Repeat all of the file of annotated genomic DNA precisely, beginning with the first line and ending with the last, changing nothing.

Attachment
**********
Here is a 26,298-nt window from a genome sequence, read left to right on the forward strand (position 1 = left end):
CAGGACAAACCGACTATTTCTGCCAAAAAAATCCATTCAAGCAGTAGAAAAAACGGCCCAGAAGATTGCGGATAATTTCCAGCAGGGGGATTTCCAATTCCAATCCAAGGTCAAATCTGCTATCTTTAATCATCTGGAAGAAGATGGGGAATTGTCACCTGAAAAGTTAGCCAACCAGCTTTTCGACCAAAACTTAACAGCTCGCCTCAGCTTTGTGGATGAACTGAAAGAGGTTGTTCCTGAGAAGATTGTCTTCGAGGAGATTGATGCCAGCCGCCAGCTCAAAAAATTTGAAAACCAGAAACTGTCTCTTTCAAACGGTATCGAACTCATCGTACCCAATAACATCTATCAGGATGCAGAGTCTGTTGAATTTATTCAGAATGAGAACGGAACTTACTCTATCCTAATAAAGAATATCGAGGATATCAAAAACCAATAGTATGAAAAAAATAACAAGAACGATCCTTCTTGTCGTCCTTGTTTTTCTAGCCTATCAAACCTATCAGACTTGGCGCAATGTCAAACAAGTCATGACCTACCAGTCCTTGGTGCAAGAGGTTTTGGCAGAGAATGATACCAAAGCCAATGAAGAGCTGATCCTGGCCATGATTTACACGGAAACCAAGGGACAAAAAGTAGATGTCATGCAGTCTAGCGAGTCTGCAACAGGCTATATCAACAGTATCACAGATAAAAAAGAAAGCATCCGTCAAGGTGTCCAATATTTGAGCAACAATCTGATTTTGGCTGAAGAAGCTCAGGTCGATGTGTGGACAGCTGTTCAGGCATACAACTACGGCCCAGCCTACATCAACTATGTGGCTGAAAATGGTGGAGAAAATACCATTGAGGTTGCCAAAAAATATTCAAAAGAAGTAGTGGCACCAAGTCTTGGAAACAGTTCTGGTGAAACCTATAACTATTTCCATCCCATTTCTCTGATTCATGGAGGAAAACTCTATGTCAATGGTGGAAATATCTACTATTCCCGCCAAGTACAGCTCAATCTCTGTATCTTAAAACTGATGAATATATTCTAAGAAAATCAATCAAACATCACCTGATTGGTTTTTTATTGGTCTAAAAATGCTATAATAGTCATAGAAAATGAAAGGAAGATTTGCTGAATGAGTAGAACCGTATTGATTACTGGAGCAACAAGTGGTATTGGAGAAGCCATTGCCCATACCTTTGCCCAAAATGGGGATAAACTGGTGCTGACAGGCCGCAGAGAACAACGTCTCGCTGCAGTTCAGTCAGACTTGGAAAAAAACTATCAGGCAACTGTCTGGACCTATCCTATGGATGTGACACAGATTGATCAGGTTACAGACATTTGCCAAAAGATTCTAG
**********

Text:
Here is a 26,298-nt window from a genome sequence, read left to right on the forward strand (position 1 = left end):
CAGGACAAACCGACTATTTCTGCCAAAAAAATCCATTCAAGCAGTAGAAAAAACGGCCCAGAAGATTGCGGATAATTTCCAGCAGGGGGATTTCCAATTCCAATCCAAGGTCAAATCTGCTATCTTTAATCATCTGGAAGAAGATGGGGAATTGTCACCTGAAAAGTTAGCCAACCAGCTTTTCGACCAAAACTTAACAGCTCGCCTCAGCTTTGTGGATGAACTGAAAGAGGTTGTTCCTGAGAAGATTGTCTTCGAGGAGATTGATGCCAGCCGCCAGCTCAAAAAATTTGAAAACCAGAAACTGTCTCTTTCAAACGGTATCGAACTCATCGTACCCAATAACATCTATCAGGATGCAGAGTCTGTTGAATTTATTCAGAATGAGAACGGAACTTACTCTATCCTAATAAAGAATATCGAGGATATCAAAAACCAATAGTATGAAAAAAATAACAAGAACGATCCTTCTTGTCGTCCTTGTTTTTCTAGCCTATCAAACCTATCAGACTTGGCGCAATGTCAAACAAGTCATGACCTACCAGTCCTTGGTGCAAGAGGTTTTGGCAGAGAATGATACCAAAGCCAATGAAGAGCTGATCCTGGCCATGATTTACACGGAAACCAAGGGACAAAAAGTAGATGTCATGCAGTCTAGCGAGTCTGCAACAGGCTATATCAACAGTATCACAGATAAAAAAGAAAGCATCCGTCAAGGTGTCCAATATTTGAGCAACAATCTGATTTTGGCTGAAGAAGCTCAGGTCGATGTGTGGACAGCTGTTCAGGCATACAACTACGGCCCAGCCTACATCAACTATGTGGCTGAAAATGGTGGAGAAAATACCATTGAGGTTGCCAAAAAATATTCAAAAGAAGTAGTGGCACCAAGTCTTGGAAACAGTTCTGGTGAAACCTATAACTATTTCCATCCCATTTCTCTGATTCATGGAGGAAAACTCTATGTCAATGGTGGAAATATCTACTATTCCCGCCAAGTACAGCTCAATCTCTGTATCTTAAAACTGATGAATATATTCTAAGAAAATCAATCAAACATCACCTGATTGGTTTTTTATTGGTCTAAAAATGCTATAATAGTCATAGAAAATGAAAGGAAGATTTGCTGAATGAGTAGAACCGTATTGATTACTGGAGCAACAAGTGGTATTGGAGAAGCCATTGCCCATACCTTTGCCCAAAATGGGGATAAACTGGTGCTGACAGGCCGCAGAGAACAACGTCTCGCTGCAGTTCAGTCAGACTTGGAAAAAAACTATCAGGCAACTGTCTGGACCTATCCTATGGATGTGACACAGATTGATCAGGTTACAGACATTTGCCAAAAGATTCTAG